Ask Pawan: Distance is killing my relationship

"I’m doing long distance with my boyfriend over the summer for the first time and the distance has really killed our romance. I love him, but the scheduling of when we can talk, missed connections, and lack of sex is really taking a serious toll. I don’t know if I want to break up (I do love him) but the distance is putting that at serious risk."

Long distance is a tough nut to crack, especially when it feels like society has just about let that ship sink, what with seemingly every sitcom taking shots at them (I’m looking at you, Seinfeld, Big Bang Theory, Friends, and the like). Most people can probably attest to the metallic taste left in your mouth once you’ve spent too much time solely communicating over iMessage, or having a Pavlovian fury towards the “pop-ding!” of Facebook Messenger after the thousandth time in a day. Despite their best efforts, social media and messaging just aren’t as engaging or satisfying as a good old conversation. That certainly doesn’t mean they can’t be improved though.

Your affection for your boyfriend is readily apparent so, I’ve got some smaller steps for you to test out before going anything more intense. The first thing is to set up a schedule – romantic, I know. Having a solid hour sometime in the week where there is guaranteed contact gives everyone a few bonuses: you’ve got a bright spot in the week to look forward to; you have a specially allotted time where your attention is focused and befitting a serious relationship; and you’ve got a time where you can store up the week’s good and bad and have a talk-through with someone you care about. Those three aspects of the set schedule are all aimed around trying to make your time communicating feel less artificial, something that can be aided with things like video calling to make the time you do have together feel a bit more special. It’s easy to take advantage of the seemingly endless hours you have with someone while they’re physically reachable, but once you put a time limit on those interactions, it means you’ve got to put in that much more effort to keep the intimacy strong. Without physical proximity and casual conversations, you have to place more emphasis on things you want your significant other to know, so you can have a better chance at maintaining the depth of your relationship. It may feel inorganic or awkward at times, but keeping an order-of-importance list in your head of things you want to talk about with your significant other can help to keep the classic long-distance relationship drift to a minimum. An added benefit to this extra effort is that should the “long-distance” part be subtracted from the equation, there is less old news to catch up on and even casual conversation with your partner can feel new and fulfilling, again.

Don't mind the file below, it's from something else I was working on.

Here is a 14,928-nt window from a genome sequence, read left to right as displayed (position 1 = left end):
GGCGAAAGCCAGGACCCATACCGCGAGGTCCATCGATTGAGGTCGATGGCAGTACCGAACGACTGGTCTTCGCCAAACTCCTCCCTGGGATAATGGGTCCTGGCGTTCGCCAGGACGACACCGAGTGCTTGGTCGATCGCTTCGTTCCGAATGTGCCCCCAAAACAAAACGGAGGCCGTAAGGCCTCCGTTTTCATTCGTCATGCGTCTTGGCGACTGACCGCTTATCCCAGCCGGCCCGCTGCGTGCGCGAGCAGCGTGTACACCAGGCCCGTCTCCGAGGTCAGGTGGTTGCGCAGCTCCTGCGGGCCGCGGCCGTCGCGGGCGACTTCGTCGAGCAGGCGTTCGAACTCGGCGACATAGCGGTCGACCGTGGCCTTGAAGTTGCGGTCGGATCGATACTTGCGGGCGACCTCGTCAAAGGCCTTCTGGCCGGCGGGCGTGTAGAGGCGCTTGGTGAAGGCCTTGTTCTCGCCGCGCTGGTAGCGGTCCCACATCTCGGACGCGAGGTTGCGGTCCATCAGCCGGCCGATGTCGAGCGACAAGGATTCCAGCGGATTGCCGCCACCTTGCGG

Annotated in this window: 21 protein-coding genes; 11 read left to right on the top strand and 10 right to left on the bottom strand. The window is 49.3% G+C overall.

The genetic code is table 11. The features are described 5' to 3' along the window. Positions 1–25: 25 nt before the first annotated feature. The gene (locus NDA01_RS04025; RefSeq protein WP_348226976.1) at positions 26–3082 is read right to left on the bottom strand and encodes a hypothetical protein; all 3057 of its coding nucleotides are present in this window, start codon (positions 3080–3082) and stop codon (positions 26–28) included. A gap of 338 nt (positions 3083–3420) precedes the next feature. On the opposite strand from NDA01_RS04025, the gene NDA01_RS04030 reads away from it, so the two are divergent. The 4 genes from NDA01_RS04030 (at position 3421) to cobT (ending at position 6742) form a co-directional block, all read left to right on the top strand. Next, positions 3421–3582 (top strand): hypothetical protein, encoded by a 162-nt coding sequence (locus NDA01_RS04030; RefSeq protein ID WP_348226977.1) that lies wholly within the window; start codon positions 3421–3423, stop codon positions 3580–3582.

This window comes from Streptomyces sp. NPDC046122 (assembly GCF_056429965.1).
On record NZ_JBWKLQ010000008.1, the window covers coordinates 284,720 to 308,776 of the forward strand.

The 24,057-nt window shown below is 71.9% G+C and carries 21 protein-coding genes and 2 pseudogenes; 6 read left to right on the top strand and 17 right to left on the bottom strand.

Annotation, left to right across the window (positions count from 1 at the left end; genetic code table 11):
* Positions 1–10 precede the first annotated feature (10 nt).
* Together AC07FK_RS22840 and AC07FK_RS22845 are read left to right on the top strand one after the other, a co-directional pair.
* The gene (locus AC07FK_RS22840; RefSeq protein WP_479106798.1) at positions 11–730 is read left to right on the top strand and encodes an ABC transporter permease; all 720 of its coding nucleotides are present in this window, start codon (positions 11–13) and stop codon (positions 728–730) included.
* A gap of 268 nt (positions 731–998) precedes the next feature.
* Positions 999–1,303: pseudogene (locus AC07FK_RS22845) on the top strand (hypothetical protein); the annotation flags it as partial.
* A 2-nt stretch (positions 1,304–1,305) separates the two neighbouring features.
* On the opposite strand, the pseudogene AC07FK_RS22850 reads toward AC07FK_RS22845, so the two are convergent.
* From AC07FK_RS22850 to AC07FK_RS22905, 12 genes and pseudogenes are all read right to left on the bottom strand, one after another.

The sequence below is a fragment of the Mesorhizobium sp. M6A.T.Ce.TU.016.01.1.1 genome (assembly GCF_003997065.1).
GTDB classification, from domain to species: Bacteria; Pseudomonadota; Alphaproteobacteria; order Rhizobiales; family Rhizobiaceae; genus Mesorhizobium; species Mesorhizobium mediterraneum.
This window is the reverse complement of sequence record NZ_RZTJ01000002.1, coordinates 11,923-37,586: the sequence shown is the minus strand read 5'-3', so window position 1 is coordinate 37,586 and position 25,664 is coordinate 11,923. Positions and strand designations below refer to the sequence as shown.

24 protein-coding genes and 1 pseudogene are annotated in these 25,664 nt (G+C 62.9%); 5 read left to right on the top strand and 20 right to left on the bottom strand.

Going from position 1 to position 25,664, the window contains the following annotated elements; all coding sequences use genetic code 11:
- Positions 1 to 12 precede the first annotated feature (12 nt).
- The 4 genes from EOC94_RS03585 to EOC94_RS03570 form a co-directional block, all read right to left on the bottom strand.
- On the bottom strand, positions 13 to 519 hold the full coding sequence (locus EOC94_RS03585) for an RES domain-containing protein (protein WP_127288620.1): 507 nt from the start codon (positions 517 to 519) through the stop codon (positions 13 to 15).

The last bit of advice I can give is that asking your partner to give you their full attention for a bit, so you two can have a (virtual) sit-down to talk about what works and what doesn’t. What might not be the ideal option may be the most viable one, but to find out what populates those categories, you’re going to need to come in with an open mind and understand that you two are working together to find the best solution for both of you, rather than the easiest choice for one.

Keep in mind that the above tips are far from bulletproof. If you’ve not brought up the romance-deadening distance problem to your partner, I strongly recommend you do because, chances are, they’re feeling similar to some extent. If effort is put in on both sides, it can feel more like a team sport rather than the “tug-of-war” that synching schedules can elicit.

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